Hackers have launched one of the most sophisticated attacks in 2019 on Canadian Lab diagnostic and testing services company, the LifeLabs, with about 15 million Canadian health records suspected to have been accessed.
Details of the attack have not been made available to the public as investigation is ongoing. However, the Office of the Information and Privacy Commissioner for British Columbia (OIPC), and the Office of the Information and Privacy Commissioner of Ontario (IPC) revealed that the hackers made their way into the company’s system, obtained data and demanded a ransom.
It was reported that the hacker accessed the names, addresses, emails, login, passwords, lab test results, health card numbers, and date of birth of 15 million customers. According to the report, the hackers may have encrypted the Canadian health records on the computer, making it inaccessible. In this case, the only way to retrieve the data is by paying a ransom to obtain the decryption key.
Image Source: www.financialexpress.com
It was revealed that the Lifelabs have paid the ransom, and successfully retrieved the Canadian health records. However, it is unknown whether the hackers still have a copy of the data to blackmail them in the future. If the Canadian health records was encrypted, and the company paid ransom to get access to them, then it’s obvious they had no backup.
According to the police advice, no individual or company should compromise to paying a ransom when hackers obtain sensitive data. They suggest that the appropriate agency should be contacted instead of going by the demand of the hacker. The idea is that hackers are most likely to attack the same institution again when they easily obtain ransom in their first attempt. Also, it is important for companies to back up their data in order to have a copy of an encrypted file since hackers do not alert before they launch an attack.
Lifelabs may have possibly been hit by a ransomware attack through a phishing email. This is a possible scenario as hackers mostly need the unconscious help of an insider to access data. By sending a phishing email with a malicious link, clicking on the link may give the hacker a direct access to the Canadian health records of the customers. Most of these can be prevented by observing basic cybersecurity guidelines including “not clicking on suspicion email links, backing up data and updating cybersecurity tools to the latest released.”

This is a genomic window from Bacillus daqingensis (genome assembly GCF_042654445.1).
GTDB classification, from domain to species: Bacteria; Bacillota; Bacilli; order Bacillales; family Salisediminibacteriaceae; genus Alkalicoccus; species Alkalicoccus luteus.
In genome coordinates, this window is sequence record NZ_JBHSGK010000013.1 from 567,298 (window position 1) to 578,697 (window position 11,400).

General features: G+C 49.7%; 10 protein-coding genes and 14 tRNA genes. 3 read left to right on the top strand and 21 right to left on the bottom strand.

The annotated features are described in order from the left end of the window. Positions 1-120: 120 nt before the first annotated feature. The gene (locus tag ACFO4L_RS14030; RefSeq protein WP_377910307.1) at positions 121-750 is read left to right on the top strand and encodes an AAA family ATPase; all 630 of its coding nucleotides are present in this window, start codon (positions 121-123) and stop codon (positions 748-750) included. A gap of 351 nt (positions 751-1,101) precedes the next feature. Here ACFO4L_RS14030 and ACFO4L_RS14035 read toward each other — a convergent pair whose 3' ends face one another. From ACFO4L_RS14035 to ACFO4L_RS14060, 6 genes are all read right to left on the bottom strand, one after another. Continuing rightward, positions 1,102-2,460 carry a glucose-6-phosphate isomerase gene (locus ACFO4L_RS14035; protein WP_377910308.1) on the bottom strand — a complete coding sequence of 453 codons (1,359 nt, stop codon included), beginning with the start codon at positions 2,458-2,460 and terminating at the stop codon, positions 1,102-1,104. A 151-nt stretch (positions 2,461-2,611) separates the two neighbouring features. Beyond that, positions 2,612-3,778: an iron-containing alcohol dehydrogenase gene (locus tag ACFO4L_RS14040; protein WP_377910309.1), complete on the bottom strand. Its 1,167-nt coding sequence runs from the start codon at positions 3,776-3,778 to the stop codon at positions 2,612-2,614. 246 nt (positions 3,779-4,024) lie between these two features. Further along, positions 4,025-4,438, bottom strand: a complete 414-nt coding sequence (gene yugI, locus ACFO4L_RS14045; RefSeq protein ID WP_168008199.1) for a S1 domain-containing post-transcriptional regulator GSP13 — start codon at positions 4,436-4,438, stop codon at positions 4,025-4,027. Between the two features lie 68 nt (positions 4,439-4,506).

The latest update from the Lifelabs health records breach is that the company has offered 12-months protection to all the 15 million affected customers. This includes dark web monitoring and identity theft insurance through TransUnion. In addition, the company has also dedicated a toll-free helpline for affected customers to call for their activation code to claim their insurance offer.
As claimed by the report, thousands of customers flooded the helpline claiming they were being disconnected or speaking to unprepared staff while others are being bounced between customer service representatives.
Despite the efforts put in place by the Lifelabs team to assist the affected customers, there have been a series of complaints concerning the operations.
Image Source: www.blog.cobin.com
Some of the affected customers claim they are not able to change their Lifelabs password. Others have also shown their dissatisfaction with the company paying the ransom as there is no guarantee that the hackers do not have copies of the breached Canadian health records. The Lifelabs responded to the complaints by expanding its helpline hours of operation, but some customers still claim they cannot reach the helpline main number.
A data breach involving health records have been recorded on multiple times in 2019, with cybercriminals seeking to either sell the obtained data cheaply on the dark web, or demand for ransom from the affected company.
It is expected that the company will provide a good explanation concerning the worries of the affected customers asking whether the hackers still have a copy of their Canadian health records. Also, it is expected that the official details of the data breach and how it happened would be made available to the public domain anytime soon.
Source: The Conversation
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